For others, such as Niall Ferguson, Andrew Roberts or David Gilmour, the Victorian administrators of the Indian Civil Service could certainly be fallible, but far from being oppressive exploiters they in fact represented, so Gilmour tells us, “the British Empire at its best and most altruistic”.
The story of the Koh-i-Noor, a symbol of the sovereignty of India taken from South Asia by force, raises not only important historical issues but vital contemporary ones too, being in many ways a touchstone and lightning rod for attitudes towards colonialism and posing the question: What is the proper response to imperial looting? Do we simply shrug it off as part of the rough-and-tumble of history or should we attempt to right the wrongs of the past?
Few today would disagree that Jewish art looted from its owners during the Nazi Holocaust of the 1940s should be returned, but we tend to treat as a very different case Indian gems and art treasures looted in the 1840s.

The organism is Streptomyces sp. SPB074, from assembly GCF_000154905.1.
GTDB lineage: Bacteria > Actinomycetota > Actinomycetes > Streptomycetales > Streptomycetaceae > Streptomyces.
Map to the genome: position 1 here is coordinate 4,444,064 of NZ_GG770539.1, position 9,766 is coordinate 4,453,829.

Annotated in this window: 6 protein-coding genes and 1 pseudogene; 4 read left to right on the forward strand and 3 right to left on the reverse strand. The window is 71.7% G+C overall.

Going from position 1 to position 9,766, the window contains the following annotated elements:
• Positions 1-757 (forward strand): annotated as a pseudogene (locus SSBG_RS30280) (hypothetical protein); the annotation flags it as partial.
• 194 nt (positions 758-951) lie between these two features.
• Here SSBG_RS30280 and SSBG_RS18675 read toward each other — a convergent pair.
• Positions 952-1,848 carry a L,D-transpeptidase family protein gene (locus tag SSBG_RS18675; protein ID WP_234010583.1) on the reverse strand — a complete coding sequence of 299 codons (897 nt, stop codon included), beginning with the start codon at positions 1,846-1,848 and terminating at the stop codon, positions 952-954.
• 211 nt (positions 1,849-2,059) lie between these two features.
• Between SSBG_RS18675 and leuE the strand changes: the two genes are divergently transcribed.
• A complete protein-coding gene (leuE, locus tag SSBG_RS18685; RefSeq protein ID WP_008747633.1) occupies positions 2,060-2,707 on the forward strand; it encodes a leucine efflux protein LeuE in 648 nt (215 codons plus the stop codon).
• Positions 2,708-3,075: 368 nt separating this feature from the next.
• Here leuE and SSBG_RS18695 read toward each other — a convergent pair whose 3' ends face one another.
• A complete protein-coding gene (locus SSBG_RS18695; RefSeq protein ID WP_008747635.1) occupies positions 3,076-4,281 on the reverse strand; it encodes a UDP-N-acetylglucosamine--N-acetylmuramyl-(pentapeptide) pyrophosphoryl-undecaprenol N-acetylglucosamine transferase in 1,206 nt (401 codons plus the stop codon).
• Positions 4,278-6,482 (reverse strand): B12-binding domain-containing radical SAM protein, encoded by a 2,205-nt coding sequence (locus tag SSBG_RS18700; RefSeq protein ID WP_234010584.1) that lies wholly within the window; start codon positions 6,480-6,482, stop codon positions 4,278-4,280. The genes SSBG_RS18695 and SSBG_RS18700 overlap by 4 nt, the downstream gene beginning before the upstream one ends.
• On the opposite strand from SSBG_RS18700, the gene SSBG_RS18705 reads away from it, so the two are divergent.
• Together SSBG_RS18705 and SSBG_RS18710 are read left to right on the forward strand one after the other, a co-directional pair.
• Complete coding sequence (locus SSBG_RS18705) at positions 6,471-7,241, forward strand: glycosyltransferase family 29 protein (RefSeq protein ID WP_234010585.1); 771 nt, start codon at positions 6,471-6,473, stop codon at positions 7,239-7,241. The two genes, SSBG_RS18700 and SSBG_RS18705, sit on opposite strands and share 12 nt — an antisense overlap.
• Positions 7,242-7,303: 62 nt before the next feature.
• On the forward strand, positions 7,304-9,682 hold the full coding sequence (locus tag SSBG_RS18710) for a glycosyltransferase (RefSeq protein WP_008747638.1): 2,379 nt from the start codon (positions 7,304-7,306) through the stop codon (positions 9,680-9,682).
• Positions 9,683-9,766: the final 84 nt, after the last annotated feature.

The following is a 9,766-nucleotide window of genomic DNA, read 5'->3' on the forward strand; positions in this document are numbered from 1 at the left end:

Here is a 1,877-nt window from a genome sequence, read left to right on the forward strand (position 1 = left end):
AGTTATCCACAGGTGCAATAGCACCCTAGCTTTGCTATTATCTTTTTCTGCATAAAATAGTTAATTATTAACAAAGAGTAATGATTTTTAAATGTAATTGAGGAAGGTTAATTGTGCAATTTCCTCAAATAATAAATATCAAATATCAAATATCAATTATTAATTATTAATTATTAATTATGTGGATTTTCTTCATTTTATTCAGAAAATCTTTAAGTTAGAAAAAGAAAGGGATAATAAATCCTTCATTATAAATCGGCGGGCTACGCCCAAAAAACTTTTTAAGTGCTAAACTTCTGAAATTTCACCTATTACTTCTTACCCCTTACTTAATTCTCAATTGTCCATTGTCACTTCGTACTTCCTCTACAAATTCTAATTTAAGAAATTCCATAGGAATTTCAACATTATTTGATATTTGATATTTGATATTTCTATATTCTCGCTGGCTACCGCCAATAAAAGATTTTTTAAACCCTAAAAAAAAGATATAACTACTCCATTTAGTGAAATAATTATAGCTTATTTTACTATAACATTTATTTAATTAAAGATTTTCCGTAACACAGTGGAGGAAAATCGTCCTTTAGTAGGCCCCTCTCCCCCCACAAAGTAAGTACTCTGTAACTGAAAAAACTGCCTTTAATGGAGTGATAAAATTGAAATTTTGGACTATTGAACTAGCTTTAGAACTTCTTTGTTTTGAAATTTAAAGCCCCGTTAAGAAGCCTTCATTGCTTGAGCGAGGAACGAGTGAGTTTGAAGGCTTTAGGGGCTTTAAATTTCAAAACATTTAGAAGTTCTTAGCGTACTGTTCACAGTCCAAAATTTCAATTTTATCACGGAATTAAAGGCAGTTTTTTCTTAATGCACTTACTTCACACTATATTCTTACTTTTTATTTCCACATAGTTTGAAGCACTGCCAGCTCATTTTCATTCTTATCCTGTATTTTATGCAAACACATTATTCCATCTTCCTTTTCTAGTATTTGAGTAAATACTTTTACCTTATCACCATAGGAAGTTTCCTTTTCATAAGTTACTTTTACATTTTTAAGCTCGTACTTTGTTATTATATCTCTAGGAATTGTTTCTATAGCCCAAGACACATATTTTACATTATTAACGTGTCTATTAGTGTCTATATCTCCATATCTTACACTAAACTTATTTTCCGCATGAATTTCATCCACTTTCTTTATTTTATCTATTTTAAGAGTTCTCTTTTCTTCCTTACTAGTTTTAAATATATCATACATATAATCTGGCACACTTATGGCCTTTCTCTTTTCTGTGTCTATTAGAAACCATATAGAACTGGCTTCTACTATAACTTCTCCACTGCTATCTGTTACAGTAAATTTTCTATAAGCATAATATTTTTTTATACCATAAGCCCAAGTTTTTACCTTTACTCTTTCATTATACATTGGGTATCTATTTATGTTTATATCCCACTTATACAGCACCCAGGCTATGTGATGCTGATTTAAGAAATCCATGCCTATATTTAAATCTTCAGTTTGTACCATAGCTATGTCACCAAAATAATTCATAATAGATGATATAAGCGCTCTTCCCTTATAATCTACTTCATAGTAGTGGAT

wt Australians are largely unburdened by the imperial baggage the British carry, and that may be one reason Malcolm Turnbull received a warmer welcome from India’s Narendra Modi in April than Theresa May in November. But our attitude to the British Empire, the colonial past and colonial loot is certainly something we need to think over carefully, not least given the importance of good relations with
ps India in the coming Asian century. by William Dalrymple and Anita Anand is published this week by Bloomsbury. reviews the book — Page 22 on The Black Prince — Page 14
WHAT IS THE PROPER RESPONSE TO IMPERIAL LOOTING?
The Koh-i-Noor diamond in the crown during the Queen Mother’s 2002 funeral; Maharaja Duleep Singh, below